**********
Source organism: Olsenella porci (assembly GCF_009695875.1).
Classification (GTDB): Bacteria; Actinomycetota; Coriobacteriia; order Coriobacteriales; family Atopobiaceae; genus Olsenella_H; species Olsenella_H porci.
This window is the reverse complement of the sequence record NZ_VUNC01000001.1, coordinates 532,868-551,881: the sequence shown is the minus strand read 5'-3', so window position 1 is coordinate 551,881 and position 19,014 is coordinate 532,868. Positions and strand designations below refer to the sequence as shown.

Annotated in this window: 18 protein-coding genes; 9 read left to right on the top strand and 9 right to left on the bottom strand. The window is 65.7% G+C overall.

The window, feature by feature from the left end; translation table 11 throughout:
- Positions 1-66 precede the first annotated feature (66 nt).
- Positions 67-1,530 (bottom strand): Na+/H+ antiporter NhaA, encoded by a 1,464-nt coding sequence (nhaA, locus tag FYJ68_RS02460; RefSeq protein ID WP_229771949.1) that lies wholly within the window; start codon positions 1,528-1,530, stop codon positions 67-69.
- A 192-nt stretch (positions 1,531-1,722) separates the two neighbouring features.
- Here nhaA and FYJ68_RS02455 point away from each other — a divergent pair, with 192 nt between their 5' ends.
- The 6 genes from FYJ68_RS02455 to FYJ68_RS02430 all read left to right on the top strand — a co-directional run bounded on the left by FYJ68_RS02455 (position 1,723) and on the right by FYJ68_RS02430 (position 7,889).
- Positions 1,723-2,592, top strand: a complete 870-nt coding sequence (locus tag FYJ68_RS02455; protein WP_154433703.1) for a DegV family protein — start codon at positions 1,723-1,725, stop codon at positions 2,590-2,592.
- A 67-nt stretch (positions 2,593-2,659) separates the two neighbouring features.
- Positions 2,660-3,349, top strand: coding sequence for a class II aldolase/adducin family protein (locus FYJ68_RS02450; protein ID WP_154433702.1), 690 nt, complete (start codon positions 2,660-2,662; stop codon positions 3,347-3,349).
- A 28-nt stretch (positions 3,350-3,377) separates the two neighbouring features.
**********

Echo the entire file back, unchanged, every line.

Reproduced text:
Source organism: Olsenella porci (assembly GCF_009695875.1).
Classification (GTDB): Bacteria; Actinomycetota; Coriobacteriia; order Coriobacteriales; family Atopobiaceae; genus Olsenella_H; species Olsenella_H porci.
This window is the reverse complement of the sequence record NZ_VUNC01000001.1, coordinates 532,868-551,881: the sequence shown is the minus strand read 5'-3', so window position 1 is coordinate 551,881 and position 19,014 is coordinate 532,868. Positions and strand designations below refer to the sequence as shown.

Annotated in this window: 18 protein-coding genes; 9 read left to right on the top strand and 9 right to left on the bottom strand. The window is 65.7% G+C overall.

The window, feature by feature from the left end; translation table 11 throughout:
- Positions 1-66 precede the first annotated feature (66 nt).
- Positions 67-1,530 (bottom strand): Na+/H+ antiporter NhaA, encoded by a 1,464-nt coding sequence (nhaA, locus tag FYJ68_RS02460; RefSeq protein ID WP_229771949.1) that lies wholly within the window; start codon positions 1,528-1,530, stop codon positions 67-69.
- A 192-nt stretch (positions 1,531-1,722) separates the two neighbouring features.
- Here nhaA and FYJ68_RS02455 point away from each other — a divergent pair, with 192 nt between their 5' ends.
- The 6 genes from FYJ68_RS02455 to FYJ68_RS02430 all read left to right on the top strand — a co-directional run bounded on the left by FYJ68_RS02455 (position 1,723) and on the right by FYJ68_RS02430 (position 7,889).
- Positions 1,723-2,592, top strand: a complete 870-nt coding sequence (locus tag FYJ68_RS02455; protein WP_154433703.1) for a DegV family protein — start codon at positions 1,723-1,725, stop codon at positions 2,590-2,592.
- A 67-nt stretch (positions 2,593-2,659) separates the two neighbouring features.
- Positions 2,660-3,349, top strand: coding sequence for a class II aldolase/adducin family protein (locus FYJ68_RS02450; protein ID WP_154433702.1), 690 nt, complete (start codon positions 2,660-2,662; stop codon positions 3,347-3,349).
- A 28-nt stretch (positions 3,350-3,377) separates the two neighbouring features.